The FDA has warned that taking certain drugs to treat symptoms of heartburn, acid reflux or ulcers may increase the risk of hip, wrist and spine fractures. The drugs belong to a class of medications called proton pump inhibitors, (PPIs), which work by reducing the amount of acid in the stomach. The drugs are available by prescription to treat conditions such as gastroesophageal reflux disease (GERD), ulcers in the stomach and small intestine, and inflammation of the esophagus. They are also available over-the-counter to treat frequent heartburn. The prescription PPIs are Nexium, Dexilant, Prilosec, Zegerid, Prevacid, Protonix, Aciphex and Vimovo. The over-the-counter PPIs are Prilosec OTC (omeprazole), Zegerid OTC (omeprazole) and Prevacid 24HR (lansoprazole).
The FDA has found, based on a review of several epidemiological studies, that consumers who received high doses of PPIs or used them for one year or more were at greater risk for wrist, hip and spine fractures. The majority of studies evaluated individuals 50 years of age or older. The increased risk of fracture primarily was observed in this age group.
While it’s not clear whether the use of PPIs is the cause of the increased risk in fractures, the FDA is working with the manufacturers of PPIs to further study this possible risk. In the meantime, as a precaution, the “Drug Facts” label on both the prescription PPIs and the OTC varieties, which are indicated for 14 days of continuous use, are being revised to include information about this risk. “Because these products are used by a great number of people, it’s important for the public to be aware of this possible increased risk,” according to Dr. Joyce Korvick, deputy director for safety in the FDA’s Division of Gastroenterology Products.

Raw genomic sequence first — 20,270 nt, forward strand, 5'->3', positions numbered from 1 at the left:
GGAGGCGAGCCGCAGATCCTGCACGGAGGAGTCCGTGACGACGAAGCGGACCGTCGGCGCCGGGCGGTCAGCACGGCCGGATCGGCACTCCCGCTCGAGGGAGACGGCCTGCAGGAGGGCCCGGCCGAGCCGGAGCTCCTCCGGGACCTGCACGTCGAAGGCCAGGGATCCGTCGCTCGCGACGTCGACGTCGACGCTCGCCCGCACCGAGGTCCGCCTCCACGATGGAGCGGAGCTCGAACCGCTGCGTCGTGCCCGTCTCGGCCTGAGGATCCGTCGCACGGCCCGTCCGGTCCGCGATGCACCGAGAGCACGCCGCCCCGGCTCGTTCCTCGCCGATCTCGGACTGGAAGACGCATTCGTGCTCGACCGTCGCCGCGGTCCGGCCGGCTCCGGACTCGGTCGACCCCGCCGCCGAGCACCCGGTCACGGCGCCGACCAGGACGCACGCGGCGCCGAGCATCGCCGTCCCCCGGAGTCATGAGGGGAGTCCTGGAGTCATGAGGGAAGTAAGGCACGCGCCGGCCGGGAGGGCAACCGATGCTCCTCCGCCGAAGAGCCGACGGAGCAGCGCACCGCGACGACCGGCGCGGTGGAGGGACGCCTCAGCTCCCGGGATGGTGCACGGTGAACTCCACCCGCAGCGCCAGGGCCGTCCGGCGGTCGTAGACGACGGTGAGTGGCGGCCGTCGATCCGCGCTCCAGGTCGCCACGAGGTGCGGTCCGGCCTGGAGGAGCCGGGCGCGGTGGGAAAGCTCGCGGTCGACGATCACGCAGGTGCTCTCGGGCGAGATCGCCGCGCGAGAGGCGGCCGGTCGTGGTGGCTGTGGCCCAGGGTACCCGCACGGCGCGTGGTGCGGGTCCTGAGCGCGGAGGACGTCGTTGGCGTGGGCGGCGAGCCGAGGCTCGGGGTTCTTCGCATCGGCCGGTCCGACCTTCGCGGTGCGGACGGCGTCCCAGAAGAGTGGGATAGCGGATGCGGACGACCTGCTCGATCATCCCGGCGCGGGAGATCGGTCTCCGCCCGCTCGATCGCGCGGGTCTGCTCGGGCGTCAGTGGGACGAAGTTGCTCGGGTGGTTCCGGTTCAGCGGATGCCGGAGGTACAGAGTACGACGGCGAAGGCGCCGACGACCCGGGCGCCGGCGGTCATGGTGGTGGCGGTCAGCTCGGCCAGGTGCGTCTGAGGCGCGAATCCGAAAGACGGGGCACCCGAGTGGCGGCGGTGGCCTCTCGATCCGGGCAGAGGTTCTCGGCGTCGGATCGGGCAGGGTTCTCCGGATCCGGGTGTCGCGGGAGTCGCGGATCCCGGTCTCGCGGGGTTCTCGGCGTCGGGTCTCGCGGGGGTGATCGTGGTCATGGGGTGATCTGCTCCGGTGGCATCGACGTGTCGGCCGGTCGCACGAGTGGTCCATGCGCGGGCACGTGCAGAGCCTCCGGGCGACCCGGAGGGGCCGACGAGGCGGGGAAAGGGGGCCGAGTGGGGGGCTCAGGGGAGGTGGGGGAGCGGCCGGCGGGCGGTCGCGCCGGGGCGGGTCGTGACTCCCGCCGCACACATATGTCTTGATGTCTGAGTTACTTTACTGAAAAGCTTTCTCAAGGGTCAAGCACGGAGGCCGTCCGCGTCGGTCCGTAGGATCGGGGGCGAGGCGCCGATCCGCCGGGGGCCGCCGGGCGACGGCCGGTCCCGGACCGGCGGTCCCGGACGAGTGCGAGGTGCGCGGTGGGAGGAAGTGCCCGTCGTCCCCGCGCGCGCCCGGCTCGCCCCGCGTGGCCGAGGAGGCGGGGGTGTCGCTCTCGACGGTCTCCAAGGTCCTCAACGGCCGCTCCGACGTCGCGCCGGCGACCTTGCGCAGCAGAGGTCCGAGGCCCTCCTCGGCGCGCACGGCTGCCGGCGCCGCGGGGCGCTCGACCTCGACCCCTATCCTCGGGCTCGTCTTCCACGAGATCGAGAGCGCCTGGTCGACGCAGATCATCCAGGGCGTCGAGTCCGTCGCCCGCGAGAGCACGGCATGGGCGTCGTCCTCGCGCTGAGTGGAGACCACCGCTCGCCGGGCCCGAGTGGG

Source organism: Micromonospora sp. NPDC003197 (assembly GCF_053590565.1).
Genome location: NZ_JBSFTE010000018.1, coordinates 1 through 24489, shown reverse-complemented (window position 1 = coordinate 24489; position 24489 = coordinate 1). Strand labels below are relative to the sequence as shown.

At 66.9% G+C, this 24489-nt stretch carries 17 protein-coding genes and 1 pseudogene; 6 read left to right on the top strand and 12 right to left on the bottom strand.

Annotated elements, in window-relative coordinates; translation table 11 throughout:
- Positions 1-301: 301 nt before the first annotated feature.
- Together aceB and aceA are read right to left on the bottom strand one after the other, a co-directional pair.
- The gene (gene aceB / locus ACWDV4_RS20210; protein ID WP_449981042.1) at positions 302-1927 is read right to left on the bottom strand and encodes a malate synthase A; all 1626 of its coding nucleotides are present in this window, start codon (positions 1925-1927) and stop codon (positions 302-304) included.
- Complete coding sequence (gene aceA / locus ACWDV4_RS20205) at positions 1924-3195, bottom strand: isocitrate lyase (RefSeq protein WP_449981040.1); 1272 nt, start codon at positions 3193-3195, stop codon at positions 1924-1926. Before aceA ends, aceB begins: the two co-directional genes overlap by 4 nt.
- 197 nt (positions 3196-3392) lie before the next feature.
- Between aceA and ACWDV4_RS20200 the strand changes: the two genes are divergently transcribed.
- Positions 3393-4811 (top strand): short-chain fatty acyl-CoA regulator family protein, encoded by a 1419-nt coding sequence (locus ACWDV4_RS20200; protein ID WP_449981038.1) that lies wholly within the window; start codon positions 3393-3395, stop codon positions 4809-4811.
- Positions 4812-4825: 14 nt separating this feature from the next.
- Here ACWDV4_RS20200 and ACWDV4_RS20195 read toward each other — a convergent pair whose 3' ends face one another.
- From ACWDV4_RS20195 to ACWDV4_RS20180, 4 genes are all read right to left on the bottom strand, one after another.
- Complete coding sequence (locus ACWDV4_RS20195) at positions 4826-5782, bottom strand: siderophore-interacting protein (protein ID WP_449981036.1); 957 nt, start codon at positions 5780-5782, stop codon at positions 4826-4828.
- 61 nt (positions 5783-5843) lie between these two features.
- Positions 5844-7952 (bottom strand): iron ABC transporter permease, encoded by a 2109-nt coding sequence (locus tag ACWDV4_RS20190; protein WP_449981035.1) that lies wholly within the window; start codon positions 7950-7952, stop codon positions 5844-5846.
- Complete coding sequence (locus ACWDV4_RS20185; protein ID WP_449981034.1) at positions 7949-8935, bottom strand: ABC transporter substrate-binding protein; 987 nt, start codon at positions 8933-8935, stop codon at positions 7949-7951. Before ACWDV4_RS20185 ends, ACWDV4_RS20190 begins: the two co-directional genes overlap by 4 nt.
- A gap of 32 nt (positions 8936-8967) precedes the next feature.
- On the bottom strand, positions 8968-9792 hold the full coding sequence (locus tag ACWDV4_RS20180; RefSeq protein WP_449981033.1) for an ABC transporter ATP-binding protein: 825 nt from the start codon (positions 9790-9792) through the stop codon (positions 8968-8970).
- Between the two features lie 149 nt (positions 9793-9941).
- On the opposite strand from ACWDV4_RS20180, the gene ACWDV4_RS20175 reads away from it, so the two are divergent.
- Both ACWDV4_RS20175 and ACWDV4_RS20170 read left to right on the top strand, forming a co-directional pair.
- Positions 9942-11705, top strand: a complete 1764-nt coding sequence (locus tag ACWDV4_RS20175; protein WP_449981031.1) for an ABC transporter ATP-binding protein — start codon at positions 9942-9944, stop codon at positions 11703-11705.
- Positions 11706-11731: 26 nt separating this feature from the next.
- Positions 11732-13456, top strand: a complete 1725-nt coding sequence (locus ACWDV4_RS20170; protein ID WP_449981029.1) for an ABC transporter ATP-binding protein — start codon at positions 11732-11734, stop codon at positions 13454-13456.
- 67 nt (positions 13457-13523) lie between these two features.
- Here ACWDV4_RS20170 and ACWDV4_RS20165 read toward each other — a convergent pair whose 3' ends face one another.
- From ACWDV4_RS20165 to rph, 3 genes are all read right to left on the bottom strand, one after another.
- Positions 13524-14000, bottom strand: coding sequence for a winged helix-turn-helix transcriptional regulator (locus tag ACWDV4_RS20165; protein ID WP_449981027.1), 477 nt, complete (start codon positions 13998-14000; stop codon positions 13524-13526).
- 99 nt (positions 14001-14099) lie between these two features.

For patients with pre-existing osteoporosis, the FDA suggested no action other than management of bone status according to current standards for clinical practice along with adequate vitamin D and calcium supplementation. In November the FDA issued a warning about concomitant use of the PPI omeprazole (Prilosec and Prilosec OTC) and clopidogrel. The PPI was found to blunt the antiplatelet effect of clopidogrel. Consumers are advised by the FDA not to stop taking PPIs unless told to do so by their health care professional. The FDA also says consumers should also be aware that OTC PPIs should only be used as directed for 14 days for the treatment of frequent heartburn. They say that no more than three 14-day treatment courses should be used in one year. Any questions or concerns about PPIs should be directed to a health care professional. If you need more on this subject, contact Ted Meadows at 800-898-2034 or by email at Ted.Meadows@beasleyallen.com.
Source: FDA Release
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